The National Republican Congressional Committee targeted Hall's seat as one of the key spots to recapture come November. Suitors included Katonah big shot Andrew Saul, vice chairman of the Metropolitan Transit Authority, who dropped out abruptly last fall; former Congressman Joseph DioGuardi, an Ossining accountant who's lost several bids since 1988; and Westchester Legislator George Oros, an attorney from Cortlandt Manor who bowed out after losing the district's endorsement.

Lalor became the party's unconventional choice, a young rookie with no personal wealth and no political pedigree.

"I'm a stocky, bald, Irish Sarah Palin," he jokes.

Don't think that hasn't helped him. Folks constantly contact his campaign office in search of Palin lawn signs.

This presidential race has set the table for new blood, and Lalor says he fits the bill.

Named after an Irish saint, Kieran Lalor sports the scrappy demeanor of a guy who grew up in the middle of a big brood. He's been a teacher, a bouncer and a waiter. Running for office, he says, is not unlike waiting tables at Olive Garden.

"You hustle, you make people laugh, and you anticipate their needs."

Lalor's campaign has cast his opponent as a liberal puppet, a hippy rock star out of touch with the Hudson Valley.

Though Hall has spent much of his first term championing veterans benefits legislation, Lalor says Hall is just "trying to look moderate" and that his "concern for veterans is driven by pure political ambition."

The Veterans of Foreign Wars Political Action Committee endorsed Lalor over Hall, who sits on the House Veterans Affairs Committee.

"Mr. Hall and the entire 110th Congress were very generous to veterans this year," said Karl Rohde, state legislative director for the VFW PAC. "However, Mr. Hall has never been part of the veterans community ... he has no credentials."

Lalor and Hall also spar over national energy plans. Lalor would like to see more offshore oil drilling and more nuclear power plants. He recently visited the Indian Point nuclear power plant in Buchanan and declared it a safe, clean piece of the state's energy plan.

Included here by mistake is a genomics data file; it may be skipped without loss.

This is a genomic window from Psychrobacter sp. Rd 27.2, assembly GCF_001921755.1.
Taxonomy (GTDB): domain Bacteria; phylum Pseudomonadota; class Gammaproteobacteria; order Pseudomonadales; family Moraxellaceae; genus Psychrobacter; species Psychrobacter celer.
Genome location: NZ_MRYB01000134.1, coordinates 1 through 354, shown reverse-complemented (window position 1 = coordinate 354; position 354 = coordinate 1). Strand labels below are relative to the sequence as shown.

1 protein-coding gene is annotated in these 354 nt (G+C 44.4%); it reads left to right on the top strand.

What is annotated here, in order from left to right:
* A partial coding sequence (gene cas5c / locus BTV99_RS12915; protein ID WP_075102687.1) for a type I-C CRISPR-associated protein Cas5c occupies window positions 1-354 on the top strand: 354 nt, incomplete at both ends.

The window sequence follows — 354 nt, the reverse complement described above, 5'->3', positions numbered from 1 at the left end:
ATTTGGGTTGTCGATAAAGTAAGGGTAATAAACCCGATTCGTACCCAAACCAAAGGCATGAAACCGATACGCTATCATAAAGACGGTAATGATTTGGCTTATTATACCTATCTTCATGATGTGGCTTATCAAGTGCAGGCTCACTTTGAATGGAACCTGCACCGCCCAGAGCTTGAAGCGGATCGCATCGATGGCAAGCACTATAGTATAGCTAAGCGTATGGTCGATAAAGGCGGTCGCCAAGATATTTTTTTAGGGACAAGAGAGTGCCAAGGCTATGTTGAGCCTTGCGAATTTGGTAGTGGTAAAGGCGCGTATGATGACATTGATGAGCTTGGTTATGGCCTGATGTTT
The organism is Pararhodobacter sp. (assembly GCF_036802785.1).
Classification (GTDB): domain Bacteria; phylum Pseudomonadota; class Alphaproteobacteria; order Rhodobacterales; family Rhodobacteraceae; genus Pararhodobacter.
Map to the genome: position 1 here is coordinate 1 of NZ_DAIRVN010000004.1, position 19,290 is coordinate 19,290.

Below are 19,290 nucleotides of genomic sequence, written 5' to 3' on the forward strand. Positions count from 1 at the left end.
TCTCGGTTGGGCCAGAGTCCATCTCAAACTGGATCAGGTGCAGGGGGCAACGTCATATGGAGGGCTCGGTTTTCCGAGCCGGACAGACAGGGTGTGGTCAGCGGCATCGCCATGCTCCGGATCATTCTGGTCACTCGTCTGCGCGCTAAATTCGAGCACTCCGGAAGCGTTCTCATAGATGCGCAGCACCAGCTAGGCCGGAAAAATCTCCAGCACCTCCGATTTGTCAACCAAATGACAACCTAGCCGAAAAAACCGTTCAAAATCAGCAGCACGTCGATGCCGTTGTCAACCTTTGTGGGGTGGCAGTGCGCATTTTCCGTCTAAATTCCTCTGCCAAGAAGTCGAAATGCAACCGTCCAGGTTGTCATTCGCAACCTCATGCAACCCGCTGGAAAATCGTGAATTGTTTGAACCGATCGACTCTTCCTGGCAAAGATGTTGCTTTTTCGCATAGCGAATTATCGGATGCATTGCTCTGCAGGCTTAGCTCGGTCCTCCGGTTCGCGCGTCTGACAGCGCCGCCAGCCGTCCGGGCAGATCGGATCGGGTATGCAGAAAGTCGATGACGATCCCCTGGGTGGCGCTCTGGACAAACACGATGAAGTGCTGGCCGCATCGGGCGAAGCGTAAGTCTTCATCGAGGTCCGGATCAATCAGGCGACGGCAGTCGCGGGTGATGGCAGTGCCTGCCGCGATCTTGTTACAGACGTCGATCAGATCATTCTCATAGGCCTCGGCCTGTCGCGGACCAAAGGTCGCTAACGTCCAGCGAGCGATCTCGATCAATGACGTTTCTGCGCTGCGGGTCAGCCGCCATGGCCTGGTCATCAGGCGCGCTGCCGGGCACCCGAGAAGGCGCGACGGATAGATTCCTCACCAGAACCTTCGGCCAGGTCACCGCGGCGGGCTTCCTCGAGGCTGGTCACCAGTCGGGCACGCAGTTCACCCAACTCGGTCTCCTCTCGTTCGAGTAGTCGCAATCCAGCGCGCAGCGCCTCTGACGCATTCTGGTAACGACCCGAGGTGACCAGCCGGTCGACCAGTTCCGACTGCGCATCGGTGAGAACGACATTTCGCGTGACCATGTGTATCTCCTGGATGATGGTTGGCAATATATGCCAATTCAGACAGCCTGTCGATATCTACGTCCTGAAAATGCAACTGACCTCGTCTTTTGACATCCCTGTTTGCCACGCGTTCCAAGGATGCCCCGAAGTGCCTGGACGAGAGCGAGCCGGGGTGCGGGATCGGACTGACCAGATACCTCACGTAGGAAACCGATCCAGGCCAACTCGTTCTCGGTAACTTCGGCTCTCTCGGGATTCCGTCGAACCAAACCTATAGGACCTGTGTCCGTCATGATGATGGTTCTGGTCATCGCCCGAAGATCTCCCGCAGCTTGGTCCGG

Hall, who has not visited Indian Point, is working with the state and assorted environmental groups to shut it down. He's pushed renewable wind, solar and hydro power as energy alternatives and fought to restrict new oil drilling leases.

Lalor successfully petitioned for an "Energy Security Now!" third-party line on the ballot, but withdrew it after Hall's camp challenged the signatures and campaign tactics.

Fundraising has also been a challenge for Lalor's campaign. The Federal Election Commission tallied just $490,000 in Lalor's war chest at the end of September. Hall's coffers had breached $2 million.

Overall, the race for the 19th District has remained relatively mellow. Hall has been tied up in Washington working on the economic bailout plan, while Lalor spends much of his time introducing himself.

At a business expo in Putnam County, he visits every booth: the blacktop contractor, the steakhouse, the pet headstones stand.

At his own booth, his cousin-turned-campaign-counsel, Bill Lalor, puts a positive spin on their underdog status: "People can see hard work," he says. "It can make up for a lack of other things."